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  • Access to Ordnance Survey data under the PSMA, and the improved terms and conditions it offers in sharing and making licensed data available for public viewing, has been central to the success of this project.

    Chris Burstow, GIS Senior Adviser, Natural England

The Marine and Coastal Access Act 2009 will give people the right to walk around England’s coast, including, where appropriate, areas of ‘spreading room’ where they can rest, relax or admire the view. Natural England® has started work on the England Coast Path, a new National Trail that will provide satisfactory, legally- secure access to the coast. The new rights are not yet in force – the first stretch, at Weymouth Bay in Dorset, will open in time for the Olympic and Paralympics Games sailing events in July 2012. Work is also underway on five other stretches, in Cumbria, Durham, Kent, Norfolk and Somerset.

The challenge

Implementing the England Coast Path involves gathering and analysing large amounts of information, as well as wide-ranging public consultation.

To achieve this, a new ‘toolkit’ for capturing and recording information in the field, analysing third-party data and generating standardised maps and statistics was required. The challenge for the three members of Natural England’s Coastal Access Delivery Enabling Toolkit (CADET) project team was to deliver this using existing IT systems, within a limited budget and to meet a tight timescale.

The solution

Ordnance Survey data supplied under the Public Sector Mapping Agreement (PSMA) underpins the toolkit, which comprises a customised desktop mapping system; bespoke GPS data-capture tools; a contacts and correspondence database, and procedural and training documentation.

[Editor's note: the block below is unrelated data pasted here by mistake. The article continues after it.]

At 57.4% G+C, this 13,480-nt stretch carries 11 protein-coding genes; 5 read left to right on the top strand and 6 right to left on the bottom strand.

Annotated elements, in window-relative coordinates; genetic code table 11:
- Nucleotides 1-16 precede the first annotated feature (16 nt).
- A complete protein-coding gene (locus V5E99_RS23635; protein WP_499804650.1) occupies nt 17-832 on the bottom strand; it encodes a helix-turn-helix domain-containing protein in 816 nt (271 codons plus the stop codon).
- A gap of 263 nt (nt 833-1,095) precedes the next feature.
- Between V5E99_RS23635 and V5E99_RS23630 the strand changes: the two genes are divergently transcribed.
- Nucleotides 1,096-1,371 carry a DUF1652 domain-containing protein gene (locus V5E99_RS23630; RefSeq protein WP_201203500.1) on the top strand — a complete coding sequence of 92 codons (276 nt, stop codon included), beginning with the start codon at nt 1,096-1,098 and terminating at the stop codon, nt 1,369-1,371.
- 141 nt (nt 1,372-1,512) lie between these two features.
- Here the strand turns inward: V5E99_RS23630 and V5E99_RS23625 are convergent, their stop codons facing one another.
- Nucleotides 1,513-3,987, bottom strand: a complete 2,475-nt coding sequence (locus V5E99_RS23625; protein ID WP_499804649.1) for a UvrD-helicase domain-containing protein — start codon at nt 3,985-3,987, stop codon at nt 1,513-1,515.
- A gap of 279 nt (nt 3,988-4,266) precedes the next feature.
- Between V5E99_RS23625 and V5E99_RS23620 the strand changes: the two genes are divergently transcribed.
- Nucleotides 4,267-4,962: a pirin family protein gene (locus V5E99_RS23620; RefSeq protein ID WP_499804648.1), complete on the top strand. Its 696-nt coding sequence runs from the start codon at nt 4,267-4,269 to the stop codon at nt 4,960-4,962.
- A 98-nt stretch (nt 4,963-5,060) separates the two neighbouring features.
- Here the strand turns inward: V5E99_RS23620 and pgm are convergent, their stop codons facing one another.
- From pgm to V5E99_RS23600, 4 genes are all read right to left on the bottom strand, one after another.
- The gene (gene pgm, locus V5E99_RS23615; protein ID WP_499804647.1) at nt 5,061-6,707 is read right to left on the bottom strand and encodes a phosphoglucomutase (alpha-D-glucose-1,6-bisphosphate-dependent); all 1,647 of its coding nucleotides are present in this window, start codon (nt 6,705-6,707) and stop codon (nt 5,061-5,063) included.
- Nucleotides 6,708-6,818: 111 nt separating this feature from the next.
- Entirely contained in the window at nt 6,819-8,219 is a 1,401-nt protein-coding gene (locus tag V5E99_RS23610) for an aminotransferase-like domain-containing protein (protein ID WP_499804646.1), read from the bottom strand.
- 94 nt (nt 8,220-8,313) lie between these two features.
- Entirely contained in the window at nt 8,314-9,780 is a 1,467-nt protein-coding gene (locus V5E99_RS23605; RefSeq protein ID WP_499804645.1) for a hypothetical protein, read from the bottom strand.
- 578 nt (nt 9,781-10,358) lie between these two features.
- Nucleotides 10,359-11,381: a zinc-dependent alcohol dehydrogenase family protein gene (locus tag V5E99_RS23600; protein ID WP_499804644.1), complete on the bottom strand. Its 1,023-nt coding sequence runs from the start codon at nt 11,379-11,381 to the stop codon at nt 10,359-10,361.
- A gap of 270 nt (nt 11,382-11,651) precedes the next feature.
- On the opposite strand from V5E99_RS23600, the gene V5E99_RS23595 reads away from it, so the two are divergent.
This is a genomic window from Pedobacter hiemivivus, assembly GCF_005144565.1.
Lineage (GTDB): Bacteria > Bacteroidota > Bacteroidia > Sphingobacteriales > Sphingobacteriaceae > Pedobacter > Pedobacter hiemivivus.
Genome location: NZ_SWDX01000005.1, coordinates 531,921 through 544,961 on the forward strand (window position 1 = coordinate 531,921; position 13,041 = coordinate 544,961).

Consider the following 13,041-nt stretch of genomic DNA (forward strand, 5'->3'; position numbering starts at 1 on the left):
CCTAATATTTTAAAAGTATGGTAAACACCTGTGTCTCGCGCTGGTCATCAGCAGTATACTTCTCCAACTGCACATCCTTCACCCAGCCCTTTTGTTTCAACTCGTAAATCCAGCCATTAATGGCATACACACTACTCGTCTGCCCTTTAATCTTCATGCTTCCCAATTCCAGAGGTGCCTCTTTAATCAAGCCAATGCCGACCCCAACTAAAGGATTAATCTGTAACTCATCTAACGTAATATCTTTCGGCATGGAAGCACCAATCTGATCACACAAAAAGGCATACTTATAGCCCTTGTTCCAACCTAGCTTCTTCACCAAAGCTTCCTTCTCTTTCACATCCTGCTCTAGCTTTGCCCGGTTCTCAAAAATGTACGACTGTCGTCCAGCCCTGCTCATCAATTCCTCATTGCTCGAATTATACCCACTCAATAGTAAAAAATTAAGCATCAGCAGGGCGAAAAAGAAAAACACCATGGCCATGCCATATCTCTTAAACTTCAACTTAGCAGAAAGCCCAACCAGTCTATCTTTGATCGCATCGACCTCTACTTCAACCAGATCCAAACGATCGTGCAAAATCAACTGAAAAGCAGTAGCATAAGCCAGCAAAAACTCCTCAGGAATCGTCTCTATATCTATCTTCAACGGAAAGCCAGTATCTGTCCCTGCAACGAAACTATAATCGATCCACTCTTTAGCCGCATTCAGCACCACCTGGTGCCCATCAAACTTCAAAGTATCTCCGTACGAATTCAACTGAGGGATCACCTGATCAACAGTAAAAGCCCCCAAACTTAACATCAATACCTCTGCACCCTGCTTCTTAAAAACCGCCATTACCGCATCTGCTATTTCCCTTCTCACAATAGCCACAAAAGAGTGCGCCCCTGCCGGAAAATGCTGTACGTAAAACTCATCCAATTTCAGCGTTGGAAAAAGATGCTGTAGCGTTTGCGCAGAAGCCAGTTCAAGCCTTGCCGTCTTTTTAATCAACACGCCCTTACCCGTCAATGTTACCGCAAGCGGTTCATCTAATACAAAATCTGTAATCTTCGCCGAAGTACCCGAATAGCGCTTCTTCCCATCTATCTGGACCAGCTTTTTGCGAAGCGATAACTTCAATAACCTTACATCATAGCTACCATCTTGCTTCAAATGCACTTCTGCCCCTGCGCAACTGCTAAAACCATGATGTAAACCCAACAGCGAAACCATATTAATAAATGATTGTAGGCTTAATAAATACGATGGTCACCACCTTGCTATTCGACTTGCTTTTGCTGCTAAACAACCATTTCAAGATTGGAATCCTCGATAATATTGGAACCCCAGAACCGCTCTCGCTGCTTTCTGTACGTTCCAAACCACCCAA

The customised desktop mapping tool is used to view and query third-party datasets against Natural England’s own data and the full range of Ordnance Survey contextual mapping to gather information about the coastline. Information from HM Land Registry and the relevant local authority is then used to identify those owning or living on land likely to be affected by the new rights of access so they have the opportunity to join Natural England in ‘walking the course’ site visits to give their views and raise any concerns.

A GPS unit with a package of mapping data is prepared for each visit. This typically includes OS MasterMap® Topography Layer, 1:10 000 Scale Raster and 1: 25 000 Scale Colour Raster, as well as business data to allow operators to find their location, understand the surrounding landscape and capture the alignment of the coastal path, spreading room and any required infrastructure. This information is then processed to improve accuracy using specialist software that references the OS Net® Active GPS network RINEX data server. Aerial photography and OS MasterMap Topography Layer are also used to refine the captured data to ensure it reflects the landscape features.

The alignment information captured on site is then incorporated into detailed maps showing every section of the proposed coastal trail and areas of spreading room. These maps use the new OS VectorMap® Local product and are a vital element of the Coastal Access Report, which is published for public consultation. Following all consultation submissions, the team makes any necessary changes to the trail alignment to produce the final report. Land owners and occupiers are then invited to make legal representations and objections before the trail is approved by the Secretary of State and the new access rights begin.

The benefits

  • Access to consistent, relevant mapping data to help facilitate the alignment process.
  • Significant improvements in obtaining and sharing data from local authorities and other PSMA members.
  • Clear, high quality, detailed mapping data to effectively communicate the proposed trail alignment to stakeholders and the public.

The products used

Download this case study PDF – 680kB


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